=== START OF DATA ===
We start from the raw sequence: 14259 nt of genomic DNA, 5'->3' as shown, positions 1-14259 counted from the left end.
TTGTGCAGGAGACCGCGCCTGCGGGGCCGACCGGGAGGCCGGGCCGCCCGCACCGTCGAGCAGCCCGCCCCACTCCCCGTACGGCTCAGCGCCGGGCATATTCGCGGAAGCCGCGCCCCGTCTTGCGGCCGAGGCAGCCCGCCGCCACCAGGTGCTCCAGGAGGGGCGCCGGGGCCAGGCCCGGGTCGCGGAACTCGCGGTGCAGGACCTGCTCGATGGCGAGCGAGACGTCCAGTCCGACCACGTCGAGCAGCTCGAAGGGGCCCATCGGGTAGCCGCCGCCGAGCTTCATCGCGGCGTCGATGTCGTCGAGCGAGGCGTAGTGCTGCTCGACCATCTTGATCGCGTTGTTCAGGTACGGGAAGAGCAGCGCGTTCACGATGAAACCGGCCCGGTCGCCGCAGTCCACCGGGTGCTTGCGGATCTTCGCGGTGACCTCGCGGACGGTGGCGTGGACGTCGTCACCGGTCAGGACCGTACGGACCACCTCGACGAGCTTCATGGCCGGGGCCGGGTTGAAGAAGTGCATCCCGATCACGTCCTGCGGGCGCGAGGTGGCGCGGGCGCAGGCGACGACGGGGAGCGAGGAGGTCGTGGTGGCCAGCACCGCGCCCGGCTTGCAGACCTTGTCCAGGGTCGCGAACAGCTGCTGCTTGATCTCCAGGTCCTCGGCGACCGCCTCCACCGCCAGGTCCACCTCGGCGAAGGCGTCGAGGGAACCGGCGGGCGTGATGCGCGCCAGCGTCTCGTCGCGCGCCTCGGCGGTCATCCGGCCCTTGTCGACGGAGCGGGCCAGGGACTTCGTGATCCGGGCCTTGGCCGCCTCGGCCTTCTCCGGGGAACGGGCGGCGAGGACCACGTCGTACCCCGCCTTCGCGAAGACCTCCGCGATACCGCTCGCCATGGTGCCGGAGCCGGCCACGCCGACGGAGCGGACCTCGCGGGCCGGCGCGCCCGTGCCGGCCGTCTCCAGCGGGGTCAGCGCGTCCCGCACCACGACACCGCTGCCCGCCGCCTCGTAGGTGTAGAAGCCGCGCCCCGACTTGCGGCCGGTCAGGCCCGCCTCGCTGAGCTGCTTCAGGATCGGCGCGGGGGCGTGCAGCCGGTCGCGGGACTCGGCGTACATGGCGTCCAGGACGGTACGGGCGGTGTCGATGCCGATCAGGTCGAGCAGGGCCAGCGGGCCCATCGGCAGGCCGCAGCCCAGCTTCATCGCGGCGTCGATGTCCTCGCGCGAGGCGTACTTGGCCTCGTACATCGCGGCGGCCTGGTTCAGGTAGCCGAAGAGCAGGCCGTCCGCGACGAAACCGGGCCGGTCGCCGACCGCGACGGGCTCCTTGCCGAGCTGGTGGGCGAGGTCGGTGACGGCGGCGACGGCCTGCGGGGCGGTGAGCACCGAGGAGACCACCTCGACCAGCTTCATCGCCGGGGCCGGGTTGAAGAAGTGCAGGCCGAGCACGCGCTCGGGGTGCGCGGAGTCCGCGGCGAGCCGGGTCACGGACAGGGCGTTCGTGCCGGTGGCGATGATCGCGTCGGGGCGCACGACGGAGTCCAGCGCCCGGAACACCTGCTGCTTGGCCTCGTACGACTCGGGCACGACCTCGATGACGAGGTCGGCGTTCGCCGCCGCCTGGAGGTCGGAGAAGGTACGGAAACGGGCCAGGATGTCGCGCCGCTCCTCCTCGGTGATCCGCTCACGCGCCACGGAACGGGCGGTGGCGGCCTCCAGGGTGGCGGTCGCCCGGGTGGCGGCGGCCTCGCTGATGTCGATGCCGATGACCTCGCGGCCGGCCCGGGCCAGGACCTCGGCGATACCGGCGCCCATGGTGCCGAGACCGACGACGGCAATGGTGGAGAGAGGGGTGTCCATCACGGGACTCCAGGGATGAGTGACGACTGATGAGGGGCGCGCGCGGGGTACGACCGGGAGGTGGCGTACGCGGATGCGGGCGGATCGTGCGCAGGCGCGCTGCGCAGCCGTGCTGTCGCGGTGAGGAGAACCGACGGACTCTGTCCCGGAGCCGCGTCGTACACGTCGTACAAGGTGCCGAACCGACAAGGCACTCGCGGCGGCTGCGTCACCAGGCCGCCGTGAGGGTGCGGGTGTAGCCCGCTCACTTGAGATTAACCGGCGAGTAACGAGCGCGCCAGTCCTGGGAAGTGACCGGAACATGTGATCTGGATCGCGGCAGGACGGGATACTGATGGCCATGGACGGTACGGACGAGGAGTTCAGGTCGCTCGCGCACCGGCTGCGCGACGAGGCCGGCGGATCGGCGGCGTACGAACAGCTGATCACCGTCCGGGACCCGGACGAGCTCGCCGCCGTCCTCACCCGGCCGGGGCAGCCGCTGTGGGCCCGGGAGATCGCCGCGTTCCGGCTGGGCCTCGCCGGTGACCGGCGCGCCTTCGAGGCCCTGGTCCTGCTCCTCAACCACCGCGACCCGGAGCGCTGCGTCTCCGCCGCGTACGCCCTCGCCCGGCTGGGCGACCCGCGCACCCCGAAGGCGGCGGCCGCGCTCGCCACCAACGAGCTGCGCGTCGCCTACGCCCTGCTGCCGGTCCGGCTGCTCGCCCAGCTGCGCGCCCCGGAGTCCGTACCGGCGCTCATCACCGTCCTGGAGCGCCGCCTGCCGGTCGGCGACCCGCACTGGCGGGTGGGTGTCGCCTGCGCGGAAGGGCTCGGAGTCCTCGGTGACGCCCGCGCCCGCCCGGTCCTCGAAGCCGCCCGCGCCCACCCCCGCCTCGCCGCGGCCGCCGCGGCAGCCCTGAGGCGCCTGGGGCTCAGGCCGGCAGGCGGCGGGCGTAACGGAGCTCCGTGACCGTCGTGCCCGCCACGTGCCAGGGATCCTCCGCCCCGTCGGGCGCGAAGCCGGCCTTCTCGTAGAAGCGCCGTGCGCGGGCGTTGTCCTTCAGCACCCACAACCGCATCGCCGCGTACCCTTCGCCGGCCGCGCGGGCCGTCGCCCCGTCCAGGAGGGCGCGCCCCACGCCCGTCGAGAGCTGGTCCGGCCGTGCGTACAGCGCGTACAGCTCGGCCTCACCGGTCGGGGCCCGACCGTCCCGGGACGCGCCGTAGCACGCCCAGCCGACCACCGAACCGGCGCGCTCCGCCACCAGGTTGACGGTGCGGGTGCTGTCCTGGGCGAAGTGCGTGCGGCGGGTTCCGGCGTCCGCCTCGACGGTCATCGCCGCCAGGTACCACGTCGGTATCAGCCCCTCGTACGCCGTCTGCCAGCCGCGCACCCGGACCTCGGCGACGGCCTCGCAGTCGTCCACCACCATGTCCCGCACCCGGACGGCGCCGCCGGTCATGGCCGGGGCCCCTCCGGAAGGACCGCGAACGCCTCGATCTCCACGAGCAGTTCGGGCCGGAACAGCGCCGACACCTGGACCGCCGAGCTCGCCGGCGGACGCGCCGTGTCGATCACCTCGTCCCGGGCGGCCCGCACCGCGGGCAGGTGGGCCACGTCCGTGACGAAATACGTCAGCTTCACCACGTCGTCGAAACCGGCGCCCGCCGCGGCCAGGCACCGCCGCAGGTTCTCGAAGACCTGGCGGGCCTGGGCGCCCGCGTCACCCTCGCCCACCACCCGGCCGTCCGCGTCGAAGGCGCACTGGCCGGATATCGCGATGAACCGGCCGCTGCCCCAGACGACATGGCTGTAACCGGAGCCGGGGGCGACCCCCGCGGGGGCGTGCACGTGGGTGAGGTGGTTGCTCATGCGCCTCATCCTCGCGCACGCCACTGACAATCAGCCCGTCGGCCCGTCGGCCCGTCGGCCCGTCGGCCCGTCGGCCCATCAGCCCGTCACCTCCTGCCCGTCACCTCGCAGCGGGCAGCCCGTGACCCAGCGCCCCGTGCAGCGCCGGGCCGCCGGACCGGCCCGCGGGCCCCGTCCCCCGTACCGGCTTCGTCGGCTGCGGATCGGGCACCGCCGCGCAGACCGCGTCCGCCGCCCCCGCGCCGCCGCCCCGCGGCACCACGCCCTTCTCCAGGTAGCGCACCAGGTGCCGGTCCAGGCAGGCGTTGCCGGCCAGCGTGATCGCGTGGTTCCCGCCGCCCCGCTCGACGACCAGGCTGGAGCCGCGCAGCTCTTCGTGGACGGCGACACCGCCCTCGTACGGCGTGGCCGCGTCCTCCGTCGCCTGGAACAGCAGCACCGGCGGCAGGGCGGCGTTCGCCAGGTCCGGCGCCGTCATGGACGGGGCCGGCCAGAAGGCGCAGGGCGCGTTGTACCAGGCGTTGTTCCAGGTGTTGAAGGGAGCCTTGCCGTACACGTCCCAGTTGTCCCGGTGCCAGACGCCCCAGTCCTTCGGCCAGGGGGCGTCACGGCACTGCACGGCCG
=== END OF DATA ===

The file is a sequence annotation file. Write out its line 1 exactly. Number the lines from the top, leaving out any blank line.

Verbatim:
We start from the raw sequence: 14259 nt of genomic DNA, 5'->3' as shown, positions 1-14259 counted from the left end.